By Alexandru Andrei, Alibaba Cloud Community Blog author.
The multiplayer first-person shooter video game Counter-Strike: Global Offensive (abbreviated CS:GO) has exploded in popularity in recent months, and, at the time of writing, it is still soaring in popularity. It's currently the third most played game on Steam, after the multiplayer online battle games Dota 2 and PlayerUnknown's Battlegrounds (usually abbreviated as PUBG).
You can visit Steam's Stat Page and see where the game's currently standing.
The game has an "Official Matchmaking" option. This selects a nearby server, owned by Steam, where you can play against other players from around the world. It can be fun, as you get an endless supply of enemy skill levels and play styles. However, you have no control over who joins the server, what the rules and settings there are. This is a problem when you want to organize matches according to your preferences or if you want to host private games where you only play against your friends. The solution to this problem is to create your own dedicated server for Counter Strike: Global Offensive. Besides doing this, getting your own space where you can have fun and relax is also a viable business opportunity. With hundreds of thousands of active players, there are certainly a few gamers that want their own server, which you can create for them and then rent it, or simply host their matches and find another way to monetize it.
It's worth mentioning that Alibaba Cloud is one of the few cloud service providers that offers free anti-DDoS protection. Game servers are often a target for these types of attacks. However, they mostly come from players that have been upset somehow by something that happened during a game. As a result, large scale attacks can still disrupt your service time to time, so try to administrate your server in such a way that you avoid upsetting people that might want revenge. Consequently, also try to pick moderators (if you need them) that know how to properly manage "emotional fires" that may come up during matches.
Before starting, you need to:
1. Create a Steam account at https://store.steampowered.com/join/. Of course, if you already have an account, you can use that.
2. Install Counter Strike: Global Offensive on your computer, so that you can test your server later on. At the moment of writing this tutorial, the game is free to play.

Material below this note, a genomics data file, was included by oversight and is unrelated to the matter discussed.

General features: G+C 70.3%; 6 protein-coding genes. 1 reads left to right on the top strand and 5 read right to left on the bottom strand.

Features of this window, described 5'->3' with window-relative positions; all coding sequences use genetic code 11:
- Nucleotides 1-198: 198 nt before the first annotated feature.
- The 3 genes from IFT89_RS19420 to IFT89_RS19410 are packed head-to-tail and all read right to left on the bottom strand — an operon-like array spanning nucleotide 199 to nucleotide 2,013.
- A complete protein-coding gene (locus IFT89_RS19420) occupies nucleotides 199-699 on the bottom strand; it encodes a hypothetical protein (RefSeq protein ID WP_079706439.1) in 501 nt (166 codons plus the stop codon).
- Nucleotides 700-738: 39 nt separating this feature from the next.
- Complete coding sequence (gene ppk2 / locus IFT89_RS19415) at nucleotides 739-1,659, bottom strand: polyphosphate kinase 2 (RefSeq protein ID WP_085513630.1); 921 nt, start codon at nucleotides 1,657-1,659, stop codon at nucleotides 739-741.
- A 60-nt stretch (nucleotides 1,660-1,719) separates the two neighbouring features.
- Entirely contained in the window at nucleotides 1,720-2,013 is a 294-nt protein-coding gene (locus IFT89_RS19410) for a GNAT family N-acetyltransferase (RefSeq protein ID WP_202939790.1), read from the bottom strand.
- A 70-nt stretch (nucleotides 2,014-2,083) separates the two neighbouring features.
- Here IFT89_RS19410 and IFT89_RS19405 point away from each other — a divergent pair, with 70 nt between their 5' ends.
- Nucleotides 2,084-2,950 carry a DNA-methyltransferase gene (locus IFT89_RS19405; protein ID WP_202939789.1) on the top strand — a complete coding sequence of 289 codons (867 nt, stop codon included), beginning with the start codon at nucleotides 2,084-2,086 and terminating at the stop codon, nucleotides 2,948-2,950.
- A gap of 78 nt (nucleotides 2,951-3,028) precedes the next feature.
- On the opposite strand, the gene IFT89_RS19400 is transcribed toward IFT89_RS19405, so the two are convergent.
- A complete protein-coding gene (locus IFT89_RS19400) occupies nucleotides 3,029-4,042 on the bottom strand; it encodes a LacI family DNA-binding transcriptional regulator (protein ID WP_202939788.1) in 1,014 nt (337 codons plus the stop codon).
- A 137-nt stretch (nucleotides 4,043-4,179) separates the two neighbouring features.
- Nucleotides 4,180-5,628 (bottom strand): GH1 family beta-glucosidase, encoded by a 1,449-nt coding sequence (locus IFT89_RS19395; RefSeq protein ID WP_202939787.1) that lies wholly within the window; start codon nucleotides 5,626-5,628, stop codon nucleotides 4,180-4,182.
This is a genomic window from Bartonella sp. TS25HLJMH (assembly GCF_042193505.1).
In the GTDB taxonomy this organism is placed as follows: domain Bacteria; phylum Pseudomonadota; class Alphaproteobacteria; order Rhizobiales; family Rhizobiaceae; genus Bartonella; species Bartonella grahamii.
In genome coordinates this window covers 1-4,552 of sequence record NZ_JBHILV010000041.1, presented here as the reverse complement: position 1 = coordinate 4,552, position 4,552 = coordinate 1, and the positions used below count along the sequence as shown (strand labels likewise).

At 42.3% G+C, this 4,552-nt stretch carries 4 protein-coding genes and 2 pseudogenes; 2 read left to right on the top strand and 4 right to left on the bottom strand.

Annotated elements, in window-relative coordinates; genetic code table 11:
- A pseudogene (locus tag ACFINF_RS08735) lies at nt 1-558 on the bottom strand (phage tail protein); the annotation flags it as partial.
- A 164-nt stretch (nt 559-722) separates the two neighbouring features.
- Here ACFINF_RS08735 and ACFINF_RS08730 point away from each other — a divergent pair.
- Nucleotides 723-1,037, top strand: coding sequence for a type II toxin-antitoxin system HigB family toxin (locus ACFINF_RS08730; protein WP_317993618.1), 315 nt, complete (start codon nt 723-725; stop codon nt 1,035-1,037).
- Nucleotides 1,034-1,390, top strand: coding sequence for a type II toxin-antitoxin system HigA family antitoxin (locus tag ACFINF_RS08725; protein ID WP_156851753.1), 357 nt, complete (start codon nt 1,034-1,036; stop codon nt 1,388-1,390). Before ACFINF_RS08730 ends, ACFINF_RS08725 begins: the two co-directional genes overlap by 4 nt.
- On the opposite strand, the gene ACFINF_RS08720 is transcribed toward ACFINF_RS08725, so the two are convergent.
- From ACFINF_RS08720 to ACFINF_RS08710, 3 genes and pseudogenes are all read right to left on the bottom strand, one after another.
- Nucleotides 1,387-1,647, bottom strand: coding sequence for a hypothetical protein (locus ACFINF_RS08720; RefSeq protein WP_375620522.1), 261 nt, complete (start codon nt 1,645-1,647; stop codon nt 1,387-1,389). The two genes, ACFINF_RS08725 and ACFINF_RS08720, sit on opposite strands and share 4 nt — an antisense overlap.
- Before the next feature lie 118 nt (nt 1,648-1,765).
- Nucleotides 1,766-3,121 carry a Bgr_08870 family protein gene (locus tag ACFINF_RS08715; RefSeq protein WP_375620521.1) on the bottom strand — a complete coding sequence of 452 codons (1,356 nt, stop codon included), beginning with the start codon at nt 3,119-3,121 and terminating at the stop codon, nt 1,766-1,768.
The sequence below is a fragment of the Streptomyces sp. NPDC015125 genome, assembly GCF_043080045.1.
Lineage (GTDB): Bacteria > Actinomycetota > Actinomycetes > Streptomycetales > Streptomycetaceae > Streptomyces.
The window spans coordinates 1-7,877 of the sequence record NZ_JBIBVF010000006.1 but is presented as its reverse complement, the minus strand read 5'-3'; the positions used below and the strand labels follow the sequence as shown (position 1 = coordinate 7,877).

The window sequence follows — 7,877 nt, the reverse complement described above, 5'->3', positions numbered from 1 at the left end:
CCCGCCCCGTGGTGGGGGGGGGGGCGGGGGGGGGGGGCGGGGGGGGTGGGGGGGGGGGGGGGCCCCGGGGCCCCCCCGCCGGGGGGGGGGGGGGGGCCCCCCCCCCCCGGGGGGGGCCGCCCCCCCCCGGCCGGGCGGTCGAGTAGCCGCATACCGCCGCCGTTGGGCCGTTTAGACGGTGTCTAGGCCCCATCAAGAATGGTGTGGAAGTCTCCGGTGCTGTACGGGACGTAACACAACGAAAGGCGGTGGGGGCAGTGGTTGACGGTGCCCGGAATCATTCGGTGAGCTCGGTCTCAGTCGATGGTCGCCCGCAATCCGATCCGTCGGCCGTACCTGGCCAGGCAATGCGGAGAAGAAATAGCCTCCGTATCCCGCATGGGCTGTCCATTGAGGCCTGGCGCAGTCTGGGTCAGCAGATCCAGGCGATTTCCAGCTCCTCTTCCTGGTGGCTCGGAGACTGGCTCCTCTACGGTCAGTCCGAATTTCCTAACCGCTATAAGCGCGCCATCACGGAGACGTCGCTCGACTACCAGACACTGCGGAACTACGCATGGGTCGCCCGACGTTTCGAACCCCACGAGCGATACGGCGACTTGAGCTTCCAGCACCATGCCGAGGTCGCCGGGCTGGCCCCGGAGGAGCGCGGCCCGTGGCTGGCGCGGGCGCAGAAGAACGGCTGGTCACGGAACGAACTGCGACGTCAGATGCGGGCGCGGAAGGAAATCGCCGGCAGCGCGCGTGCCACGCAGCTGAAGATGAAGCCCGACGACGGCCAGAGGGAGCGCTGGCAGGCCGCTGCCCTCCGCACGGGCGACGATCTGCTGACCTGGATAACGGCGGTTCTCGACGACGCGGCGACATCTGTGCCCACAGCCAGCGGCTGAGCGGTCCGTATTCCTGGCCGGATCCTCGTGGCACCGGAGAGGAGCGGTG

3. Launch a new ECS instance. Select a Region (physical server location) that is as close as possible to the region where the players that want to join are located.
When you select the instance type, avoid Entry-Level (Shared), Burstable Type servers. These give you a limited time when you can use 100% of the performance capacity of the processor. Game servers need to respond fast to events, so you need the full power of the Central Processing Unit (CPU/Processor) available at all times.
4. Pick a Compute Optimized instance, like one in the following picture.
An Intensive Compute Type instance with 2vCPUs and 2GB of RAM should suffice for small servers. While testing, the dedicated server process usually can be fine with even less than 1GB of RAM under very light loads. However, if your server gets popular, and you will need to allocate more CPUs and/or memory, you can shut it down later and upgrade to a better plan, without losing your data or setting up again.
Keep in mind that if the instance runs out of free RAM, the game server process will be force killed and clients will be disconnected as a result. So, keep an eye on resource usage, especially if you intend to run a 128 tick server with lots of players joining.
5. Use the latest Ubuntu image for the operating system
6. Allocate at least 40GB of disk space. The game files will take between 15-20GB and the operating system usually needs between 2-4GB.
7. In the next step, where you configure networking, move the bandwidth slider to its maximum value.
8. Click on Create Security Group.
A new tab will open and you will see this button in the top-right corner:
The interface might change in the future. In that case, you can read the instructions on how to create a security group.
Under Template: select Customize. Name the security group allow-all under Security Group Name:. Click on the VPC: field and select the default VPC you have available. The final result should look like this:
Next, you should be prompted to add new rules to this security group. On the rules page, click the Add Security Group Rule in the top-right corner.
Under Protocol Type: select All. Under Authorization Objects: enter 0.0.0.0/0. The final result should look like in the following picture.
9. Go back to the page where you were configuring the instance you intend to launch. Click on Reselect Security Group.
Choose your previously created "allow-all" security group.
10. Pick the rest of your desired settings and launch the instance. When you get to the System Configurations step, it's recommended you use SSH keys pairs for logging in instead of the less secure passwords. Reread the tutorial about creating a new instance if you're unfamiliar with the necessary steps.
Log in to your instance through SSH, as the root user. Upgrade all packages on your server.
apt update && apt upgrade
Reboot the instance.
Wait 10 to 30 seconds and reconnect using SSH, and log in again as root.